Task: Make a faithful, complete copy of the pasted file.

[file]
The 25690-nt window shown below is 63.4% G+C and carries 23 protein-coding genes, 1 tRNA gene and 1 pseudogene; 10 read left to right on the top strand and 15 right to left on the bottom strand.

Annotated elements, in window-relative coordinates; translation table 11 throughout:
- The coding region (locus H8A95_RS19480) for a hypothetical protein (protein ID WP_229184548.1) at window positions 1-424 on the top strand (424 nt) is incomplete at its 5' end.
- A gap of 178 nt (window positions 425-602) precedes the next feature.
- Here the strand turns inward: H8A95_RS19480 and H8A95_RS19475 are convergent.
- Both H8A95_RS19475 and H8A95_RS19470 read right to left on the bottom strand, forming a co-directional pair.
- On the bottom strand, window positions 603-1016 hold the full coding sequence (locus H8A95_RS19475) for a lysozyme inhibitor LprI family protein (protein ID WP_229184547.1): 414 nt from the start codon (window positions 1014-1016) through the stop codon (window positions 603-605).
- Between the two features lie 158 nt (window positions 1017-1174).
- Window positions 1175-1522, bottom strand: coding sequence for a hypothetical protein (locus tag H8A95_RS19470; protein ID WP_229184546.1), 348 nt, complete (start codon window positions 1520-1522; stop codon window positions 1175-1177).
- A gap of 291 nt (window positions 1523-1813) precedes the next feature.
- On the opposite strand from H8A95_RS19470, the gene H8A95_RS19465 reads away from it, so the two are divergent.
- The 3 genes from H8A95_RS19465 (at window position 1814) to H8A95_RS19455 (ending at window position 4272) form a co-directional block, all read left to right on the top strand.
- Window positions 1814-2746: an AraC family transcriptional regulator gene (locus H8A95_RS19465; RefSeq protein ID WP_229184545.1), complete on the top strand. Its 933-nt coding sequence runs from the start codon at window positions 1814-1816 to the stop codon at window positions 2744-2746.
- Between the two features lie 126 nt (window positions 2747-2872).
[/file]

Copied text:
The 25690-nt window shown below is 63.4% G+C and carries 23 protein-coding genes, 1 tRNA gene and 1 pseudogene; 10 read left to right on the top strand and 15 right to left on the bottom strand.

Annotated elements, in window-relative coordinates; translation table 11 throughout:
- The coding region (locus H8A95_RS19480) for a hypothetical protein (protein ID WP_229184548.1) at window positions 1-424 on the top strand (424 nt) is incomplete at its 5' end.
- A gap of 178 nt (window positions 425-602) precedes the next feature.
- Here the strand turns inward: H8A95_RS19480 and H8A95_RS19475 are convergent.
- Both H8A95_RS19475 and H8A95_RS19470 read right to left on the bottom strand, forming a co-directional pair.
- On the bottom strand, window positions 603-1016 hold the full coding sequence (locus H8A95_RS19475) for a lysozyme inhibitor LprI family protein (protein ID WP_229184547.1): 414 nt from the start codon (window positions 1014-1016) through the stop codon (window positions 603-605).
- Between the two features lie 158 nt (window positions 1017-1174).
- Window positions 1175-1522, bottom strand: coding sequence for a hypothetical protein (locus tag H8A95_RS19470; protein ID WP_229184546.1), 348 nt, complete (start codon window positions 1520-1522; stop codon window positions 1175-1177).
- A gap of 291 nt (window positions 1523-1813) precedes the next feature.
- On the opposite strand from H8A95_RS19470, the gene H8A95_RS19465 reads away from it, so the two are divergent.
- The 3 genes from H8A95_RS19465 (at window position 1814) to H8A95_RS19455 (ending at window position 4272) form a co-directional block, all read left to right on the top strand.
- Window positions 1814-2746: an AraC family transcriptional regulator gene (locus H8A95_RS19465; RefSeq protein ID WP_229184545.1), complete on the top strand. Its 933-nt coding sequence runs from the start codon at window positions 1814-1816 to the stop codon at window positions 2744-2746.
- Between the two features lie 126 nt (window positions 2747-2872).